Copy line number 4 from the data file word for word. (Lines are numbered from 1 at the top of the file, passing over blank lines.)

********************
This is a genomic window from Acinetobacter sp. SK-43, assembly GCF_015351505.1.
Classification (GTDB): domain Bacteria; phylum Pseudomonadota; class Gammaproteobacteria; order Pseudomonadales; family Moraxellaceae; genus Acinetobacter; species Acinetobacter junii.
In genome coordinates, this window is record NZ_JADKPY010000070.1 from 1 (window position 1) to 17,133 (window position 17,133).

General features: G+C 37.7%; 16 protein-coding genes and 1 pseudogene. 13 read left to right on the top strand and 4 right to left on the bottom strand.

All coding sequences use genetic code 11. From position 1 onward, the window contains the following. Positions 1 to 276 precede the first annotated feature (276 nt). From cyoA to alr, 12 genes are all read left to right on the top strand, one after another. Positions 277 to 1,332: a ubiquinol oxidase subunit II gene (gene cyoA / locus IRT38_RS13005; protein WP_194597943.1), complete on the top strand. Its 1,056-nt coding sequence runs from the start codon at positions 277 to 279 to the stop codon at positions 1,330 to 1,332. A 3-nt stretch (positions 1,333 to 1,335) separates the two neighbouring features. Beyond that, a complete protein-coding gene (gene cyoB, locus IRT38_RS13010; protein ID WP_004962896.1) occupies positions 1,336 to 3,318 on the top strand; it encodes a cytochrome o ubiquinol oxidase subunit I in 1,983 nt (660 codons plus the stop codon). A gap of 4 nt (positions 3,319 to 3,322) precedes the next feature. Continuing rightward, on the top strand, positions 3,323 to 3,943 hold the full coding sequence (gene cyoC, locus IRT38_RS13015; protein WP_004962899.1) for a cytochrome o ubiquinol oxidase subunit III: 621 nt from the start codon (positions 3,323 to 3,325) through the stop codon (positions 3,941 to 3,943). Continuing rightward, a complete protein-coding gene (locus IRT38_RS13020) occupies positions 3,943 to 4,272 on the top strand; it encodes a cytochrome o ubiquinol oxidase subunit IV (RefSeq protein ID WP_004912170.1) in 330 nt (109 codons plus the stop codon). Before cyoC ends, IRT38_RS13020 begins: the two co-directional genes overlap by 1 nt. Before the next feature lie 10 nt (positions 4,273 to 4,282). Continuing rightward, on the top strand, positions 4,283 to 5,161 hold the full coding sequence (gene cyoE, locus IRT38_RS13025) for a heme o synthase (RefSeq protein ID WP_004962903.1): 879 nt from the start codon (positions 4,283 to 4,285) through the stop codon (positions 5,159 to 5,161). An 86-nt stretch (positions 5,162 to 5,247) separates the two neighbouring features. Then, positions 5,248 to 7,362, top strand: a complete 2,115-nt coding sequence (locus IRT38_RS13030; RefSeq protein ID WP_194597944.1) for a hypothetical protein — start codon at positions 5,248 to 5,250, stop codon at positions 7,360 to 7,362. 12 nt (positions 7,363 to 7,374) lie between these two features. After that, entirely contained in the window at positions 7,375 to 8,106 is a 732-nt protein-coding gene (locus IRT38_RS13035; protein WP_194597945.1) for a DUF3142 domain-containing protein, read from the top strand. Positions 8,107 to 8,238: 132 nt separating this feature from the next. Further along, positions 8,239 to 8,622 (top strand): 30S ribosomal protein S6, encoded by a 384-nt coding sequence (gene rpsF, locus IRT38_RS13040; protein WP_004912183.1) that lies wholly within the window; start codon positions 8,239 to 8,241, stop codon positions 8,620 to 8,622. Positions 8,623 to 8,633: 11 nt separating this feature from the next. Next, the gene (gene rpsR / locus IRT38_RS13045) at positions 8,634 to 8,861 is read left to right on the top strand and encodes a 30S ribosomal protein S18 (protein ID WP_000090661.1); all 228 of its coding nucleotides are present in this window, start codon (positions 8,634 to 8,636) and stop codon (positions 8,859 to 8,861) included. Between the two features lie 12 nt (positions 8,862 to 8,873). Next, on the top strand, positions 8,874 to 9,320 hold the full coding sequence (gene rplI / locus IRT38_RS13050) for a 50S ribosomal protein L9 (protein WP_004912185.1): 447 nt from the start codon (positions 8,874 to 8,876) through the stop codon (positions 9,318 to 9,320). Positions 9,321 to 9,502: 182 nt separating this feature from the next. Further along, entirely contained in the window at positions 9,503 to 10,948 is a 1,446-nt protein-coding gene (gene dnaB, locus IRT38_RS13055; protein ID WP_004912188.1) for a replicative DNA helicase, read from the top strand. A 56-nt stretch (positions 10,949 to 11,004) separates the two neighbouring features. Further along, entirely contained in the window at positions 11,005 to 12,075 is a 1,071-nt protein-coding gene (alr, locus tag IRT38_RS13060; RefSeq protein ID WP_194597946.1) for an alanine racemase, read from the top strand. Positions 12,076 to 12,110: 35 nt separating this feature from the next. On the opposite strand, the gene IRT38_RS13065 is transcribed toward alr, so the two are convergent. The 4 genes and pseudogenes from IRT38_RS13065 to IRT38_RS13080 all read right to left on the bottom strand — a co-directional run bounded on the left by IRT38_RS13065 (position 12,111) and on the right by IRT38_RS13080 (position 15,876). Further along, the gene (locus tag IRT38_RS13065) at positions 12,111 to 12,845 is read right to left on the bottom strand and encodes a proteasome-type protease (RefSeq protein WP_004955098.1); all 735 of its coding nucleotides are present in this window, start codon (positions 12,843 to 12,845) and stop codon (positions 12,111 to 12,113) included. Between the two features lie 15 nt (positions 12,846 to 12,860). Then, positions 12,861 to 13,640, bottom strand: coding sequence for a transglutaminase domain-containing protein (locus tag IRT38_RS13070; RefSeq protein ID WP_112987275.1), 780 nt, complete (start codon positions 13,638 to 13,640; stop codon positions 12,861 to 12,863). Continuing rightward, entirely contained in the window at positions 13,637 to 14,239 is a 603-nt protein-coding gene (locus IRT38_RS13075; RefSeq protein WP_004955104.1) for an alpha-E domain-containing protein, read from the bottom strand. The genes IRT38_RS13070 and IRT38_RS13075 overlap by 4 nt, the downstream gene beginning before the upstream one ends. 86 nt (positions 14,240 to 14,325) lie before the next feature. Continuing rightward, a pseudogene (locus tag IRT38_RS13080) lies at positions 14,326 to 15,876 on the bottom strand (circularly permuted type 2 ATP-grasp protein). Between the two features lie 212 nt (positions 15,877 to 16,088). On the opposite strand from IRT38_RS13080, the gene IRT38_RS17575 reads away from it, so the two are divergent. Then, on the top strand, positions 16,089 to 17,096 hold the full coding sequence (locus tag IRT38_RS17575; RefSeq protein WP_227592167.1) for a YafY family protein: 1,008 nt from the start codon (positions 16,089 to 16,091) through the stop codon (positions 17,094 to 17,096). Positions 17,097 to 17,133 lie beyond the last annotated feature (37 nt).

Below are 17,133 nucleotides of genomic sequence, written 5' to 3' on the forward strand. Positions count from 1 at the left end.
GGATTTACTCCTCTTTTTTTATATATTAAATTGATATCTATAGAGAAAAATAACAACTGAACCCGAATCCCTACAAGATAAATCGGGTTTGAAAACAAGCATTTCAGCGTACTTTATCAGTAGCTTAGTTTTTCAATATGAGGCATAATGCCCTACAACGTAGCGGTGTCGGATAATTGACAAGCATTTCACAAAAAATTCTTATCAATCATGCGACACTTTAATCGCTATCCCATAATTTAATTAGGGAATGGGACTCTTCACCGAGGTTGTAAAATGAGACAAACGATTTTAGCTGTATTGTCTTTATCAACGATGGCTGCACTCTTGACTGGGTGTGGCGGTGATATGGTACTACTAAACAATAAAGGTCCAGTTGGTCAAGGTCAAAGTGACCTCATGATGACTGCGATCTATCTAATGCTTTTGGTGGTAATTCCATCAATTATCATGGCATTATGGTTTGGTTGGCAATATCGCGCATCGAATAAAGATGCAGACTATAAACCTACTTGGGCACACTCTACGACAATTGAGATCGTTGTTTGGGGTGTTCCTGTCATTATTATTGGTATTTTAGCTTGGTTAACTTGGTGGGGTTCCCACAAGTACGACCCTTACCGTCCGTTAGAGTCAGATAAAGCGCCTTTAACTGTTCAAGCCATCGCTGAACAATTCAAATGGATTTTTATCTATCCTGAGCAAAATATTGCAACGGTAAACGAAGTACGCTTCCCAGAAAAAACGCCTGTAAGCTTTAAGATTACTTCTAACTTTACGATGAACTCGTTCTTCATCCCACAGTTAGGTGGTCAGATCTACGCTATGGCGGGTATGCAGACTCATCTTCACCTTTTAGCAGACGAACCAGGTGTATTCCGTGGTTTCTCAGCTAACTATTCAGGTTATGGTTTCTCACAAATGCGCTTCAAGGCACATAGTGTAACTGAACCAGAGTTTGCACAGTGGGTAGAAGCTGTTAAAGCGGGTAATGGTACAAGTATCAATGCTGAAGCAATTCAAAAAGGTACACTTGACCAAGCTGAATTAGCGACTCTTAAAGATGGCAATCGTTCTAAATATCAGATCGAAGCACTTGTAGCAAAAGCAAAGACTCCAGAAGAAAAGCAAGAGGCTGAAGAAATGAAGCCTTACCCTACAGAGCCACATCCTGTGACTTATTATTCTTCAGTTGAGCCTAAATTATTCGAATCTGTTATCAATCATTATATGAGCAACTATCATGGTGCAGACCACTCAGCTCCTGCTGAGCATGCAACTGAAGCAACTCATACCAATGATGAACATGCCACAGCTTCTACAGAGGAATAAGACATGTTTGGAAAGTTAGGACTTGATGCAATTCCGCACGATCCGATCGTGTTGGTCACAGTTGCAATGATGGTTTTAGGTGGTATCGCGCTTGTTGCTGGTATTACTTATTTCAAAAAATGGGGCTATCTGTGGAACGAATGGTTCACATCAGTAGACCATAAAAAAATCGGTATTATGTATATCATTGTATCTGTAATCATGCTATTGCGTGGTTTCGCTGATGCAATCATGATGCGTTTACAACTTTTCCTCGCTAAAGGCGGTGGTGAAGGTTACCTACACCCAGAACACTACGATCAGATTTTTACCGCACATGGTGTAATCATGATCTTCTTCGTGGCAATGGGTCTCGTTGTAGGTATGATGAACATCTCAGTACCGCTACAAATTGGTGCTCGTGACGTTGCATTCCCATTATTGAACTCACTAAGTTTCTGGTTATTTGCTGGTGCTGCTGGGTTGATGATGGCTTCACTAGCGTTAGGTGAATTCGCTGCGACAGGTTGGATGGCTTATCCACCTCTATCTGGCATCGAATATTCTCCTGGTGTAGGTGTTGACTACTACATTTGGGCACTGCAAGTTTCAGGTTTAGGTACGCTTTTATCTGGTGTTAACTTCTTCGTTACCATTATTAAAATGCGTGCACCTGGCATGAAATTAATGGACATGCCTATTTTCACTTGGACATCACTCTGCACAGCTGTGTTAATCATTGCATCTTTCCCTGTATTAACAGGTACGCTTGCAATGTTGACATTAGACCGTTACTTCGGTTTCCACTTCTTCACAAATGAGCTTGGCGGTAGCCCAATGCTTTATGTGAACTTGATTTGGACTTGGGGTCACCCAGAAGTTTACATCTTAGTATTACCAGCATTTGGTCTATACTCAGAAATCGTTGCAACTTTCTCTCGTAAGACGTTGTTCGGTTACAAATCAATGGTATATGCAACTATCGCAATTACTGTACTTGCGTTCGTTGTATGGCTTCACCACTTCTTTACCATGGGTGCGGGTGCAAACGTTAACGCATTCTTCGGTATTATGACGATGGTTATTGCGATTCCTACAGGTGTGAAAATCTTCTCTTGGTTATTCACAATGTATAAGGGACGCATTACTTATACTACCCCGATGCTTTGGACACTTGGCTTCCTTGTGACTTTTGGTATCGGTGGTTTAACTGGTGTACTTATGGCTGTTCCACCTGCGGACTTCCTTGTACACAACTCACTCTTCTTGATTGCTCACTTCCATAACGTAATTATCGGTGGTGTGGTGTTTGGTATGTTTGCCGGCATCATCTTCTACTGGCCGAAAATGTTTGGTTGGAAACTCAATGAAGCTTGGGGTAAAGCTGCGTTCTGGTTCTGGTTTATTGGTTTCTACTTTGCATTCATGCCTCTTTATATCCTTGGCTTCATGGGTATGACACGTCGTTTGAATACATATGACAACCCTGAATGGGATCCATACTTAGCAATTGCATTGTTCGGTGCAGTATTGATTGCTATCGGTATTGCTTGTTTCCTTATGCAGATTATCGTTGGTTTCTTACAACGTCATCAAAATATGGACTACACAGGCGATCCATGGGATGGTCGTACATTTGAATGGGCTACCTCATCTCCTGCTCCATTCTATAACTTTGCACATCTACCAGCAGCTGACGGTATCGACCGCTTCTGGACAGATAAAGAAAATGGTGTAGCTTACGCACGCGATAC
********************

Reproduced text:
General features: G+C 37.7%; 16 protein-coding genes and 1 pseudogene. 13 read left to right on the top strand and 4 right to left on the bottom strand.